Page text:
Formula 1’s owners Liberty Media have revealed their desired blueprint for the future of the sport beyond 2021 after a meeting with team principals ahead of the Bahrain Grand Prix.

While the press release was rather thin on actual detail, it did cover their desire to cap spending, restructure prizemoney and change a number of technical and sporting regulations to bring about a more sustainable future for the sport and better racing for the fans.

Plans put on the table include cheaper power units that are simpler, louder, more powerful with less necessity of grid penalties. They “must also remain road relevant and hybrid”, with technologies that are applicable to road cars as well as being appealing to new entrants and customer teams who can access equivalent performance levels.

As for costs, FOM proposed a future where how teams spend money is more crucial than how much money teams spend in total. The value of an implementation of a cost cap was not revealed to the public, however strong rumours suggest the amount is capped at €150 million.

FOM also made note that the end of season revenue distribution must be more balanced, however historic revenues to teams like Ferrari will still be recognised. Proposed changes to distribution include rewards based on current performance and success, along with additional support to engine suppliers for customer teams.

The sporting and technical regulations must be altered for better, more exciting racing. FOM hinted at making cars more raceable to increase overtaking opportunities, which was a hot topic after a processional Australian Grand Prix in Melbourne two weeks ago.

Engineering technology must also remain essential to Formula 1, however a driver’s skill “must be the predominant factor in the performance of the car”.

Cars should remain different according to FOM with performance differentiators maintained on sections of the cars such as aerodynamics, suspensions and power unit capabilities. On the flip side, areas not relevant to fans need to be standardised, which will have the added benefit of reducing overall costs.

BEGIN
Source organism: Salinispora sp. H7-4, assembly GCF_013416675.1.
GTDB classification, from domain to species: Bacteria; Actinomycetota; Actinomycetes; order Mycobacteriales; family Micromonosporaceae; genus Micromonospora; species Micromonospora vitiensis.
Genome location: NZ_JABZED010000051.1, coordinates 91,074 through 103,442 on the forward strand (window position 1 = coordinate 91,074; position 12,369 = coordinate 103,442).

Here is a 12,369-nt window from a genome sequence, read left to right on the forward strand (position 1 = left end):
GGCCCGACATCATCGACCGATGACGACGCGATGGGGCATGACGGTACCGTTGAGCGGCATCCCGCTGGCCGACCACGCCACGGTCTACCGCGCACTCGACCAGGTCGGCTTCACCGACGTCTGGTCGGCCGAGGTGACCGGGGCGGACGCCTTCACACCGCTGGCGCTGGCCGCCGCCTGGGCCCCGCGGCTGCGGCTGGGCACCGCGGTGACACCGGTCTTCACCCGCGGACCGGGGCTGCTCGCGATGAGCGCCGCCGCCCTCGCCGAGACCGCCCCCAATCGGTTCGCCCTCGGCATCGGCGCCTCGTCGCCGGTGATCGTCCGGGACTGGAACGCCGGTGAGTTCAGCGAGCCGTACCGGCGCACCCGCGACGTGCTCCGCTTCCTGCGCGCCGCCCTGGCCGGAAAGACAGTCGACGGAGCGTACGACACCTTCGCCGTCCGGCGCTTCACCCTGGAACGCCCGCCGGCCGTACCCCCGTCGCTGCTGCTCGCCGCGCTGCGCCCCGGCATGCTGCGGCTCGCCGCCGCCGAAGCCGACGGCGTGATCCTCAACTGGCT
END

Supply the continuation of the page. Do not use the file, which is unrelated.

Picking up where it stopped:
So, what does this all mean? It means that the sport’s key players have laid down their proposals for the future and want all teams to carefully consider all factors. These sorts of proposals benefit teams in the midfield and lower who are customers of engine manufactures. Crucially, the proposed cost cap helps teams who may not even spend the rumoured €150 million a year to become more competitive with works teams who easily spend beyond that barrier.

While many assumed an uproar in the paddock by powerhouse teams Mercedes and Ferrari, paddock insiders report there is a quiet vibe from within. Key figures were reluctant to talk on the record at this stage while team principals and FOM’s leadership continue to thrash out these ideas behind closed doors.

Photos have emerged of Mercedes personnel Toto Wolff and Niki Lauda talking in deep conversation with Maurizio Arrivabene, Team Principal of Ferrari in the Mercedes camp. These proposals have encouraged many teams to talk internally with each other regarding the plans for the future.

Teams have until May to offer suggestions back to FOM where Liberty Media plans to have arrangements set for 2021 and beyond.

Image via Ignite Image

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Luke McCullough

Melbourne Based - 17 Grand Prix attendances and counting in Australia, Singapore, Canada, France, Austria and Great Britain.